Turmoil in Libya allows ISIS fighters to infiltrate migrant routes into Europe.
The Islamic State (ISIS/ISIL) continues to take advantage of the migrant issue by blending their fighters and shipping them through Europe.
Smuggler Abu Walid told CNN that ISIS has contacted people in his business in Libya in the past two months, offering up to $40,000 for 25 people. Libyan officials told the new outlet they have found ISIS members attempting to sneak into Europe disguised as migrants seeking a better life:
A senior Libyan military intelligence official in Misrata, Ismail Shukri, said that ISIS militants sought to disguise themselves by traveling with “their families, without weapons, as normal illegal immigrants.”
“They will wear American dress and have English language papers so they cause no suspicion.”
Libya has descended into chaos after the fall of Muammar Gaddafi four years ago. ISIS has used the chaos to push their way through the country and take over key port cities. CNN reported from Misrata when two suicide bombers blew themselves up in an armored car. The reporters heard people claim the eastern part of the country joined sides with ISIS and blamed them for the attack that killed nine and injured 110.
Last month, Gen. David M. Rodriguez told reporters the U.S. found between 4,000 to 6,0000 ISIS fighters in Libya and the number “probably about doubled in the last 12 to 18 months.”
But ISIS in these port cities should not shock anyone. In January 2015, the Libyan media discovered that ISIS wanted to use their country as a gateway to Europe to spread their terror. Former Libyan Prime Minister Ali Zeidan even said that ISIS would eventually control the shores of Libya.
U.S. officials told Fox News three months later that ISIS found safety within Libya and looked to grow in the war-torn country.
The Sicilian Island of Pantelleria lies just across from Libya where the U.S. government conducts “reconnaissance missions over Northern Africa, especially Libya.” From there, U.S. troops land on Libya. One Libyan official told CNN “that about a dozen American Special Forces were working out of a nearby military base.” Despite the equipment and men, Misrata forces commander Mahmoud Gazwan stressed to Reuters that ISIS has grown “because no one is fighting them.” The U.S. officials want a steady government, but Gazwan wants more bombing and attacks.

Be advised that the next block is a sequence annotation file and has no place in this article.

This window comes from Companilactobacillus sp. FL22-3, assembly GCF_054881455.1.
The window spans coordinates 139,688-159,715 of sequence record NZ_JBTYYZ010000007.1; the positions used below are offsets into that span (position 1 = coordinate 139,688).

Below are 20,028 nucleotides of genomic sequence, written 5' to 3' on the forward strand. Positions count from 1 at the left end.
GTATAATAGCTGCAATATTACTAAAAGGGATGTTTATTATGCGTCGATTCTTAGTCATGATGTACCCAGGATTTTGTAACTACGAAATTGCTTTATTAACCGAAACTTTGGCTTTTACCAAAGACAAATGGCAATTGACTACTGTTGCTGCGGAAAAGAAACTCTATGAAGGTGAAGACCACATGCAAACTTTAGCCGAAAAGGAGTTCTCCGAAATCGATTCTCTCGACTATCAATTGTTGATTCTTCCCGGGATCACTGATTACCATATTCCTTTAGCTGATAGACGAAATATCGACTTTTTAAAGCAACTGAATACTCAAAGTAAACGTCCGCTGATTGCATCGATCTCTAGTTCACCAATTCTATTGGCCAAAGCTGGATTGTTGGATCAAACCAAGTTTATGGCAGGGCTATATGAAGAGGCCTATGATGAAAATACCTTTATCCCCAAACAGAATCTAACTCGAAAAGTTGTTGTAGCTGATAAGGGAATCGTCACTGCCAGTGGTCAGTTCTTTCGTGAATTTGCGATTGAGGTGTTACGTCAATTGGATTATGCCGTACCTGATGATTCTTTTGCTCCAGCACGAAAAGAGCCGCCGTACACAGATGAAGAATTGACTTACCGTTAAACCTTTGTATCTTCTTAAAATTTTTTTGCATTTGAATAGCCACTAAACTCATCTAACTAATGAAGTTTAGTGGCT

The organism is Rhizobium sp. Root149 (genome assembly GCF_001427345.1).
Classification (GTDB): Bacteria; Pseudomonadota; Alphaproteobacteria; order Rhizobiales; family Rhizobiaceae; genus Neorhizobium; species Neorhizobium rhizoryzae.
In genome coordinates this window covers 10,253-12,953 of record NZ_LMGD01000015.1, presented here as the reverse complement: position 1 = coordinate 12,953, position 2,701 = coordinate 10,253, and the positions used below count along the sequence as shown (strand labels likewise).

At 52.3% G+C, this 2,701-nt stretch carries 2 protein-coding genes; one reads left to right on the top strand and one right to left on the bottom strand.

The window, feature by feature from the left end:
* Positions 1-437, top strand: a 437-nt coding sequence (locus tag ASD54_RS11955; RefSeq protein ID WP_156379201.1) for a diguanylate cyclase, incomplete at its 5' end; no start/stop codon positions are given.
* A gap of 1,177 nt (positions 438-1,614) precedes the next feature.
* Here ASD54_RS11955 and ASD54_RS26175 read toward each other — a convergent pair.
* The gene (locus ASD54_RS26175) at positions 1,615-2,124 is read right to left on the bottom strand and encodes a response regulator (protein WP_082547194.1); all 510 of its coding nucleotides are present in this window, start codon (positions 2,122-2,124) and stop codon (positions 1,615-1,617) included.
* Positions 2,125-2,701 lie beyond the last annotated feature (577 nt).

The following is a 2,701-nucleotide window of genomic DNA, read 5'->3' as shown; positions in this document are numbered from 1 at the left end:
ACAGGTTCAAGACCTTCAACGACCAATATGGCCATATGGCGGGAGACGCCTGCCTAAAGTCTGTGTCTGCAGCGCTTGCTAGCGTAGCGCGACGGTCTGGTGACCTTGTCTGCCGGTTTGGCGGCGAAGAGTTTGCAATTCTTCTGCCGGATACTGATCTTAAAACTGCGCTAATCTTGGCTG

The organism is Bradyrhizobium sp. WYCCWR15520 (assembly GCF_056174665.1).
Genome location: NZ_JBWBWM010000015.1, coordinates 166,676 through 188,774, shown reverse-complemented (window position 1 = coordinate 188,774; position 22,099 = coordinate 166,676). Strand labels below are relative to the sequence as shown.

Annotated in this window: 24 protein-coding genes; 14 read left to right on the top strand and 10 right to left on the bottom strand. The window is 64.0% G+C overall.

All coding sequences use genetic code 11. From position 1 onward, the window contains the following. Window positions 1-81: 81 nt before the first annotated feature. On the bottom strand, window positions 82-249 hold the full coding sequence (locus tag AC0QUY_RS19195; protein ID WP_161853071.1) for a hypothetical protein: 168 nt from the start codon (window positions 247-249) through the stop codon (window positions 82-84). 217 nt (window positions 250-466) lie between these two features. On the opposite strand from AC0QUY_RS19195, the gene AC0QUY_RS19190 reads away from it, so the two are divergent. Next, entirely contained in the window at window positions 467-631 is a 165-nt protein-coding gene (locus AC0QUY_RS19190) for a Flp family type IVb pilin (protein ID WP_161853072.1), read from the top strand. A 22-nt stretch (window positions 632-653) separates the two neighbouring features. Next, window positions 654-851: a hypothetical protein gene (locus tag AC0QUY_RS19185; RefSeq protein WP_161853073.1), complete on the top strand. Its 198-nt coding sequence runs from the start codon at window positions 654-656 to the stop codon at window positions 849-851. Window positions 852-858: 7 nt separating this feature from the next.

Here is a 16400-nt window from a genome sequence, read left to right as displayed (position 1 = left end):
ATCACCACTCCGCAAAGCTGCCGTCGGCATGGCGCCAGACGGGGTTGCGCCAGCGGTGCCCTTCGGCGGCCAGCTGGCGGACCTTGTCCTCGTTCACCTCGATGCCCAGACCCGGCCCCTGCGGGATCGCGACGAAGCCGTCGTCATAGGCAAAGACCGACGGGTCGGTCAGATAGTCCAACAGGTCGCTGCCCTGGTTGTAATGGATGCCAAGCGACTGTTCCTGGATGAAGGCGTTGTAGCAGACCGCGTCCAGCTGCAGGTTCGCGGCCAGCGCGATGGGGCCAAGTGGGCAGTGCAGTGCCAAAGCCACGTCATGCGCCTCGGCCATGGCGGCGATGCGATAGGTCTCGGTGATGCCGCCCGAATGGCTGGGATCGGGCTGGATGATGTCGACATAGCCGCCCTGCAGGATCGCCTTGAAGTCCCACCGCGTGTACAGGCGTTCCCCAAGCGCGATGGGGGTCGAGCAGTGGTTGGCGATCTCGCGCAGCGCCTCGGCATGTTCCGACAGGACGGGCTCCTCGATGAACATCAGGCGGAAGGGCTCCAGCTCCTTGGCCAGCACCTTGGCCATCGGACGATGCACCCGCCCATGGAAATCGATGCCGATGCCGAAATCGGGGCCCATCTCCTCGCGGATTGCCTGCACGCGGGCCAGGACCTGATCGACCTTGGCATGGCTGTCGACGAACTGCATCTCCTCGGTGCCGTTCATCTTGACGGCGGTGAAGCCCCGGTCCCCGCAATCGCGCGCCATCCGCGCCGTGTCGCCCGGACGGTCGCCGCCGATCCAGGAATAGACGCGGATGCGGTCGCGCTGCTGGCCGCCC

British Prime Minister David Cameron told the G7 summit that the United Kingdom will “send Royal Navy warships to Libya coastal waters to intercpt human smugglers and weapons bound for Isis fighters.” The Mediterranean already has four Royal Navy ships, but Cameron wants to send in a fifth ship. Other British officials believe the EU must do more:
Tim Farron, leader of the UK’s Liberal Democrats, said the EU had to do more to tackle the migrant and refugee challenge before people risked the journey by boat.
“The European Union, including our own UK government, must wake up to the reality of what we are facing: large-scale movements of people fleeing conflict, persecution, poverty, lack of opportunity and poor governance in their home countries, and seeking safe havens and economic opportunities in Europe,” he said.
“Policing the Mediterranean, while vital to save lives, is simply not a long-term solution.”
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